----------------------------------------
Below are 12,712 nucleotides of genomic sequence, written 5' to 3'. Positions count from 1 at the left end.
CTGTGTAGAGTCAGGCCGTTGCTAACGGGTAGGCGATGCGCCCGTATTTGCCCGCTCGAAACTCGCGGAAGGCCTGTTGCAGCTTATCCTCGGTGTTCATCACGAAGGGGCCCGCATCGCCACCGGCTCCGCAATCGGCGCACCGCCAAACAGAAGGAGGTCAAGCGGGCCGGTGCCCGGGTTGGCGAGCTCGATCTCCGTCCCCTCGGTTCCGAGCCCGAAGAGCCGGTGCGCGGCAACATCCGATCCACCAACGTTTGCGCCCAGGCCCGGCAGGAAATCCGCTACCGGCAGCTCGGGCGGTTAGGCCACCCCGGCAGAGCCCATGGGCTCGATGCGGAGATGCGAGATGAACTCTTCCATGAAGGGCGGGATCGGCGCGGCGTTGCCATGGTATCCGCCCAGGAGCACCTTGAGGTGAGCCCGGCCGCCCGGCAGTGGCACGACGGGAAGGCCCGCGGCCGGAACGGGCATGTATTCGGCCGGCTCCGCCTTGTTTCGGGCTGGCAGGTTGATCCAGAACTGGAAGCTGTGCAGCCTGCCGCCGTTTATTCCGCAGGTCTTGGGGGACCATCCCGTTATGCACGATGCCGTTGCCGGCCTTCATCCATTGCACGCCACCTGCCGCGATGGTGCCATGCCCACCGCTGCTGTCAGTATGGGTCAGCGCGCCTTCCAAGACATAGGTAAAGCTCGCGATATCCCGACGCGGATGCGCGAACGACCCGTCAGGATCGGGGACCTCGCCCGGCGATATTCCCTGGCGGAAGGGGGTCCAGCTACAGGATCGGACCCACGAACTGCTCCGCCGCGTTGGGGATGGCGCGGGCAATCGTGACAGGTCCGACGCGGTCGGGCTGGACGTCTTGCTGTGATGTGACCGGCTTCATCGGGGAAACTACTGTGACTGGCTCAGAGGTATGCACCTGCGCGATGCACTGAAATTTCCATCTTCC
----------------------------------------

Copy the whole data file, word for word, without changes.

Below are 12,712 nucleotides of genomic sequence, written 5' to 3'. Positions count from 1 at the left end.
CTGTGTAGAGTCAGGCCGTTGCTAACGGGTAGGCGATGCGCCCGTATTTGCCCGCTCGAAACTCGCGGAAGGCCTGTTGCAGCTTATCCTCGGTGTTCATCACGAAGGGGCCCGCATCGCCACCGGCTCCGCAATCGGCGCACCGCCAAACAGAAGGAGGTCAAGCGGGCCGGTGCCCGGGTTGGCGAGCTCGATCTCCGTCCCCTCGGTTCCGAGCCCGAAGAGCCGGTGCGCGGCAACATCCGATCCACCAACGTTTGCGCCCAGGCCCGGCAGGAAATCCGCTACCGGCAGCTCGGGCGGTTAGGCCACCCCGGCAGAGCCCATGGGCTCGATGCGGAGATGCGAGATGAACTCTTCCATGAAGGGCGGGATCGGCGCGGCGTTGCCATGGTATCCGCCCAGGAGCACCTTGAGGTGAGCCCGGCCGCCCGGCAGTGGCACGACGGGAAGGCCCGCGGCCGGAACGGGCATGTATTCGGCCGGCTCCGCCTTGTTTCGGGCTGGCAGGTTGATCCAGAACTGGAAGCTGTGCAGCCTGCCGCCGTTTATTCCGCAGGTCTTGGGGGACCATCCCGTTATGCACGATGCCGTTGCCGGCCTTCATCCATTGCACGCCACCTGCCGCGATGGTGCCATGCCCACCGCTGCTGTCAGTATGGGTCAGCGCGCCTTCCAAGACATAGGTAAAGCTCGCGATATCCCGACGCGGATGCGCGAACGACCCGTCAGGATCGGGGACCTCGCCCGGCGATATTCCCTGGCGGAAGGGGGTCCAGCTACAGGATCGGACCCACGAACTGCTCCGCCGCGTTGGGGATGGCGCGGGCAATCGTGACAGGTCCGACGCGGTCGGGCTGGACGTCTTGCTGTGATGTGACCGGCTTCATCGGGGAAACTACTGTGACTGGCTCAGAGGTATGCACCTGCGCGATGCACTGAAATTTCCATCTTCC